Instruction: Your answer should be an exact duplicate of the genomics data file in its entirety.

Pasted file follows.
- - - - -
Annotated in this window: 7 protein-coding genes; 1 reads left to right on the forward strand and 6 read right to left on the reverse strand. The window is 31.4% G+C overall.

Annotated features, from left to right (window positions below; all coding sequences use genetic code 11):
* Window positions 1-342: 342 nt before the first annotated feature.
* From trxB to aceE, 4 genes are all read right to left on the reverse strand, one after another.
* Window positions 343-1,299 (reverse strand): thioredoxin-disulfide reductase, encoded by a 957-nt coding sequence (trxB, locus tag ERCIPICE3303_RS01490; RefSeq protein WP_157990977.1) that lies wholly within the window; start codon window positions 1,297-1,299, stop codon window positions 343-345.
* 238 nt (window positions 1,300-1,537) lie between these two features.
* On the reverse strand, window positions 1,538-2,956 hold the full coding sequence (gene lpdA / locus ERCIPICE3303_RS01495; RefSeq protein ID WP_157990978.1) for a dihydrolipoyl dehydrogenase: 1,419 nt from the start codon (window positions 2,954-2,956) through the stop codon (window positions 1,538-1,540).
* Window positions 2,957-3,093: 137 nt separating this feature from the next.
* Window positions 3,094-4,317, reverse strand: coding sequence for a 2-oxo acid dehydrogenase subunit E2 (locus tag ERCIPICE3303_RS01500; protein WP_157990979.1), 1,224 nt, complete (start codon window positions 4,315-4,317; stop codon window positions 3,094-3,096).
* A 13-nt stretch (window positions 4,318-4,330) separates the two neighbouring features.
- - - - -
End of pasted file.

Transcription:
Annotated in this window: 7 protein-coding genes; 1 reads left to right on the forward strand and 6 read right to left on the reverse strand. The window is 31.4% G+C overall.

Annotated features, from left to right (window positions below; all coding sequences use genetic code 11):
* Window positions 1-342: 342 nt before the first annotated feature.
* From trxB to aceE, 4 genes are all read right to left on the reverse strand, one after another.
* Window positions 343-1,299 (reverse strand): thioredoxin-disulfide reductase, encoded by a 957-nt coding sequence (trxB, locus tag ERCIPICE3303_RS01490; RefSeq protein WP_157990977.1) that lies wholly within the window; start codon window positions 1,297-1,299, stop codon window positions 343-345.
* 238 nt (window positions 1,300-1,537) lie between these two features.
* On the reverse strand, window positions 1,538-2,956 hold the full coding sequence (gene lpdA / locus ERCIPICE3303_RS01495; RefSeq protein ID WP_157990978.1) for a dihydrolipoyl dehydrogenase: 1,419 nt from the start codon (window positions 2,954-2,956) through the stop codon (window positions 1,538-1,540).
* Window positions 2,957-3,093: 137 nt separating this feature from the next.
* Window positions 3,094-4,317, reverse strand: coding sequence for a 2-oxo acid dehydrogenase subunit E2 (locus tag ERCIPICE3303_RS01500; protein WP_157990979.1), 1,224 nt, complete (start codon window positions 4,315-4,317; stop codon window positions 3,094-3,096).
* A 13-nt stretch (window positions 4,318-4,330) separates the two neighbouring features.